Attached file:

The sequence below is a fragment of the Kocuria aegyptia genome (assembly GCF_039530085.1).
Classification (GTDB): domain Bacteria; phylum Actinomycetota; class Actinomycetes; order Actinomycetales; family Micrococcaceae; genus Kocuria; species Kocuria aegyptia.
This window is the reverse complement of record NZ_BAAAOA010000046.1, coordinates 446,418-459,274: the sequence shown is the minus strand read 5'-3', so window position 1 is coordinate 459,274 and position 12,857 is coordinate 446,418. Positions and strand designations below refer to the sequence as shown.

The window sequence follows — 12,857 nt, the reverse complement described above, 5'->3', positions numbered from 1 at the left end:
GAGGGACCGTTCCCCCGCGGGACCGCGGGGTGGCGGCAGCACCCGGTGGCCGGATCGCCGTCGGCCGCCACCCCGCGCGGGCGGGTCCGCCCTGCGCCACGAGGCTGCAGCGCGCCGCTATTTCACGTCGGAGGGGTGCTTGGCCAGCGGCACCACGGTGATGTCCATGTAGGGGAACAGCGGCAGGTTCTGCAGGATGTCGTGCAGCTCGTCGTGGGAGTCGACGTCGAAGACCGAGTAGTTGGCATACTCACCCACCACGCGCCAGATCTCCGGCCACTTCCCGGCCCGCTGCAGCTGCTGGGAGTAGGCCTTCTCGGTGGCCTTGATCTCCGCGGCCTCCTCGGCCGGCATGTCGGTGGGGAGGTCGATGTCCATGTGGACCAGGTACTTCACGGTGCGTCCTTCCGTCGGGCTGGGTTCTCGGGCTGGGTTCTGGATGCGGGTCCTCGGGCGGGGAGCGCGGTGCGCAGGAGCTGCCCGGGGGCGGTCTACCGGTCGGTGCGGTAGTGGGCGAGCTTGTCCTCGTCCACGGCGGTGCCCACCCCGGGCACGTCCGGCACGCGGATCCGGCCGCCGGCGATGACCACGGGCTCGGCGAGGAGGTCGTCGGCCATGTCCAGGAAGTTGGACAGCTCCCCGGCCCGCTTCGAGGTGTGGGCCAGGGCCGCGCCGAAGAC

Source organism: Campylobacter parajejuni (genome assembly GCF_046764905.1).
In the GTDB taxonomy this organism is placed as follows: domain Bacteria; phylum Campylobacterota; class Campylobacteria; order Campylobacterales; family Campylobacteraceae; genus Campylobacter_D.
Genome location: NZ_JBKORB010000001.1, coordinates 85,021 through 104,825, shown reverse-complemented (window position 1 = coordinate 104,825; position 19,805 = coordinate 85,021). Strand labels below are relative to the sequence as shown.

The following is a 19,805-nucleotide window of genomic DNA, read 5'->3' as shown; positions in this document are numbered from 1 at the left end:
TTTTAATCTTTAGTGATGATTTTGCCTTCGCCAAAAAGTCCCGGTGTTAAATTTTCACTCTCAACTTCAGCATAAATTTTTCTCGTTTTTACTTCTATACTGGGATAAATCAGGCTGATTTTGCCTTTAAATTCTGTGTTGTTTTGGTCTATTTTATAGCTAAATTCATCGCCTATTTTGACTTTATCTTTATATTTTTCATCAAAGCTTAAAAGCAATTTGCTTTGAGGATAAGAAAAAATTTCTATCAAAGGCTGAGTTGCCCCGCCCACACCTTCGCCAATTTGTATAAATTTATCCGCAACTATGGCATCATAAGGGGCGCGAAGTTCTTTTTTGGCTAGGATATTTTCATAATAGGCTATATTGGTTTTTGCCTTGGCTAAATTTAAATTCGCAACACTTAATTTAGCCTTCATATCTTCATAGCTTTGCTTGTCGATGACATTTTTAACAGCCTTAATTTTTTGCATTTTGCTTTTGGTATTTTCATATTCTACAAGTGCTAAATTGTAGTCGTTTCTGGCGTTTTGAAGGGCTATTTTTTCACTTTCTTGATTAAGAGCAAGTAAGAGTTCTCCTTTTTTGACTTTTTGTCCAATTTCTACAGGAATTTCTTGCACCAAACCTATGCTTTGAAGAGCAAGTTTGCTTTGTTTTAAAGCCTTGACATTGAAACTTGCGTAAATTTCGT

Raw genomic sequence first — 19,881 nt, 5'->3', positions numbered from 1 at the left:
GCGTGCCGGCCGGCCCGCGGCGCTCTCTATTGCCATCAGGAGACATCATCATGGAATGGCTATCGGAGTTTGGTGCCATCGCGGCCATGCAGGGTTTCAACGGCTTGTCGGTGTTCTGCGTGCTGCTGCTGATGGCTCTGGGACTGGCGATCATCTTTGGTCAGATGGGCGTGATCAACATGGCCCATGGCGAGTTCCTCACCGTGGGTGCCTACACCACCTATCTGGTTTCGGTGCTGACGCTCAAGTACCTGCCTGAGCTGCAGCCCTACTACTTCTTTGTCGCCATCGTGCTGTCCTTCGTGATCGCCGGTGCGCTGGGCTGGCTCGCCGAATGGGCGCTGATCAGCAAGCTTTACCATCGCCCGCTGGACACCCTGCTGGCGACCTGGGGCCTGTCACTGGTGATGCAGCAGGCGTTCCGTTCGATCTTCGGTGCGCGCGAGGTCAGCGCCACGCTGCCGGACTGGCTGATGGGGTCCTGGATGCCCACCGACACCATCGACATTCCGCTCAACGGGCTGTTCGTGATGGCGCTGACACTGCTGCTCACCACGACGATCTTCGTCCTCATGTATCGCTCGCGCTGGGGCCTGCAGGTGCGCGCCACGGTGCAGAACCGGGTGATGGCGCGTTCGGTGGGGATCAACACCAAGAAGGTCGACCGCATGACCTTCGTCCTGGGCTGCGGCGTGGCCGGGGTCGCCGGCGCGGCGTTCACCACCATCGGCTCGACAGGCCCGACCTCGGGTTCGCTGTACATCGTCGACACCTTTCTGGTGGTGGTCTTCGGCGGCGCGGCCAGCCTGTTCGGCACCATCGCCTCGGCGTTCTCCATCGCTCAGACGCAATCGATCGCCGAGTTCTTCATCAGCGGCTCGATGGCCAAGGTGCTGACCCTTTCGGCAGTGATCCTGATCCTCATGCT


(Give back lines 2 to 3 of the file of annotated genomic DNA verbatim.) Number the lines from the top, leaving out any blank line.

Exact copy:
Classification (GTDB): domain Bacteria; phylum Actinomycetota; class Actinomycetes; order Actinomycetales; family Micrococcaceae; genus Kocuria; species Kocuria aegyptia.
This window is the reverse complement of record NZ_BAAAOA010000046.1, coordinates 446,418-459,274: the sequence shown is the minus strand read 5'-3', so window position 1 is coordinate 459,274 and position 12,857 is coordinate 446,418. Positions and strand designations below refer to the sequence as shown.